ADVENTURER Leila Javadi-Babreh just loves a challenge. Next month she is off to Lapland to compete in a 150km run.

But this month she has set herself a target which millions more of us will be aspiring to achieve – going the whole of January without alcohol.

Dry January is growing year-on-year, and is seen as a good way to improve physical and mental health wellbeing, helping people lose weight, sleep better and save money.

The national campaign is supported by Oxfordshire County Council’s public health team, which exists to improve the health of local people and protect residents from preventable health issues – helping them live safe and healthy lives and play an active role in their communities.

Ms Javadi-Babreh, 32, said she was excited to be taking on the challenge and said it would be the ideal preparation for her latest Arctic adventure.

She said: “I live a very healthy lifestyle but I do enjoy a glass of wine every now and then, so I’m excited to do Dry January.

"I’ll feel less groggy, I’ll be better hydrated – it’s a nice challenge to do.”

Ms Javadi-Babreh works as a physical activity and health manager for Active Oxfordshire, encouraging more people to become active, specialising in long-term health conditions and disability.

Active Oxfordshire is funded by Sports England and works closely with public health and the NHS to promote healthy lifestyles.

Last year, Ms Javadi-Babreh’s team assisted more than 1,000 people with diabetes, commissioning behaviour change pathways and encouraging them to join walking groups and become more engaged with the community.

Ms Javadi-Babreh is the perfect embodiment of someone who lives an active lifestyle, but that doesn’t mean she isn’t partial to the odd tipple.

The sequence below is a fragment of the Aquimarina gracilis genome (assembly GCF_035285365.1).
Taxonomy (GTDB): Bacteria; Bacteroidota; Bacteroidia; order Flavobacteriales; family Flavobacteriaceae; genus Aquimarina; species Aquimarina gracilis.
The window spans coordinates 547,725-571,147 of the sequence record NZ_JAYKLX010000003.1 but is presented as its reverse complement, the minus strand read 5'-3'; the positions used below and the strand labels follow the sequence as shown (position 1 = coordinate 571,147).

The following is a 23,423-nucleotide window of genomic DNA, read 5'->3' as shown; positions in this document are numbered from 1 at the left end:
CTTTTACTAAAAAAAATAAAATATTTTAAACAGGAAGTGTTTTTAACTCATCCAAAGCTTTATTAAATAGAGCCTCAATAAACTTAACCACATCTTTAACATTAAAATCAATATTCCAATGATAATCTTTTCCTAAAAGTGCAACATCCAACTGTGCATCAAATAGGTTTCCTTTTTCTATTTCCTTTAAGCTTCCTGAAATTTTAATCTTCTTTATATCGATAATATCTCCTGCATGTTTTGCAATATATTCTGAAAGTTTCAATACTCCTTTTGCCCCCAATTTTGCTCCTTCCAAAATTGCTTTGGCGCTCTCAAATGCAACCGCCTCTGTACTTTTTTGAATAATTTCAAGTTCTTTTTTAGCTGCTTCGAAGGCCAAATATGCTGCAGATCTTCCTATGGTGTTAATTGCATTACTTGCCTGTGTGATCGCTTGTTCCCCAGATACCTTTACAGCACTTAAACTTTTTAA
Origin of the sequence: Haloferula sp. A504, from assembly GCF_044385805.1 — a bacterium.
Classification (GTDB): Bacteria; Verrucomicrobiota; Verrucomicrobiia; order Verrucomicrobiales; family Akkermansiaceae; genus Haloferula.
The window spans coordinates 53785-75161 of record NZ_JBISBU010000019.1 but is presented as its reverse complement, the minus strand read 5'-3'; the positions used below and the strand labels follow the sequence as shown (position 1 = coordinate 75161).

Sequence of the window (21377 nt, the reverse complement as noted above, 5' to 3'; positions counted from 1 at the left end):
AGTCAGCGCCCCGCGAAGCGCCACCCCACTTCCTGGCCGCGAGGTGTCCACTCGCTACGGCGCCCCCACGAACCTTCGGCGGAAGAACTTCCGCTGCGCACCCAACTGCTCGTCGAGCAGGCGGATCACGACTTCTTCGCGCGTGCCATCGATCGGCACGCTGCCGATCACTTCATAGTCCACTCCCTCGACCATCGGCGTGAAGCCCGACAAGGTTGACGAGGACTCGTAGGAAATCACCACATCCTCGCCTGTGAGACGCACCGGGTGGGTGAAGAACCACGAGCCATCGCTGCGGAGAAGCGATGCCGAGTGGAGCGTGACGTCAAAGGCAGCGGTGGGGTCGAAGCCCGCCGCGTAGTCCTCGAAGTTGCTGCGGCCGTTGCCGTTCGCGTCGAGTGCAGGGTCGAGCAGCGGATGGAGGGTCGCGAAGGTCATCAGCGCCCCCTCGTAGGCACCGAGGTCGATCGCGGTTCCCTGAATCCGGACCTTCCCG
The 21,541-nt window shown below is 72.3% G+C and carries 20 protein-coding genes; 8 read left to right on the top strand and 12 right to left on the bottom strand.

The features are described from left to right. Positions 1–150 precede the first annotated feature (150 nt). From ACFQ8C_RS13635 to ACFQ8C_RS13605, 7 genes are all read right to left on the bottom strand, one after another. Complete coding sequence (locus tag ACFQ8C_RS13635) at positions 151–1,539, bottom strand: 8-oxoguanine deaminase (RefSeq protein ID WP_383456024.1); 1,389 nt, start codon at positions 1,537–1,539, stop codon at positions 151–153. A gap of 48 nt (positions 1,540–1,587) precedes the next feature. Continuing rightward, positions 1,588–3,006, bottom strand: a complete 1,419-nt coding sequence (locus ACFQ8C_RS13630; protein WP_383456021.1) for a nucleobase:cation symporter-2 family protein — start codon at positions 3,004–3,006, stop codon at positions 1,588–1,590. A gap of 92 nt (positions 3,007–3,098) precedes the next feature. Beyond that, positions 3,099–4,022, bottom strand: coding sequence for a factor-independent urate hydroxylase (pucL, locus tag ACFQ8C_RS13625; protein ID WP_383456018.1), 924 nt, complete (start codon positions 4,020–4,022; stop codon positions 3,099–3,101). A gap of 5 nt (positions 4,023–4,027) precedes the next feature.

"I do often have a bottle of Rioja in the cupboard.

"That might be a bit of a misconception when people see me and say ‘you must be really healthy – you must be ultra-fit.

"You should try to have a good balance. In my opinion it’s more the reasons why you have that drink, and watching out for signs you are over-indulging - or having it because you’re stressed.

"For me, that’s maybe not a good idea, because when you’re having quite a low time that might be the thing that predisposes you to having more alcohol as a way to numb any issues.

"You don’t have to be strict with everything but it’s not healthy to drink too much. It causes you to become dehydrated and there are many other ways to relax.

"I’m a healthy advocate. There are national guidelines and I stay within those.

"It’s everything in moderation. It’s about looking at your behaviour. We all know in ourselves if we’re perhaps indulging too much in one thing."

Originally from Leamington Spa, Ms Javadi-Babreh worked as a barmaid while studying fine art at Warwick College.

She joked: “I knew I was in the wrong job because if anyone had drunk too much I would tell them ‘I don’t think you want another drink.’”

Instead she pursued a career in health and physical activity, helping her to travel the world, scuba diving with sharks, running up mountains, kayaking, horse riding and even enjoying salsa.

She learnt the value of self-discipline as a young martial artist, where she became a second-degree black belt and five-year English champion.

For six winters she enjoyed long-distance dog-sled racing in Alaska, encountering everything from grizzly bears to charging mooses in temperatures below -50C.

Ms Javadi-Babreh joined Active Oxfordshire 18 months ago, swapping her dog-sled for a bike to cycle from her home in Kennington to work in Kidlington.

“The cycle routes around here are amazing and it’s great to have that thinking time while you’re out on a bike,” she said.

“I really enjoy Oxfordshire and hope to be here for a while. I love art and sport so I couldn’t be better served than I am here.

“It’s definitely the place to be.”

Ms Javadi-Babreh is an ambassador for This Girl Can, an organisation which has encouraged millions of women to get active.

“There are lots of different ways to unwind and it’s about understanding those limits when it comes to sensible drinking,” she said.

“We don’t want it to become a habit rather than just an enjoyment. It’s always bringing that message back to recheck.”

Of the 95,485 NHS health checks taken in Oxfordshire in the past five years, more than 4,500 people were given tips on cutting alcohol.

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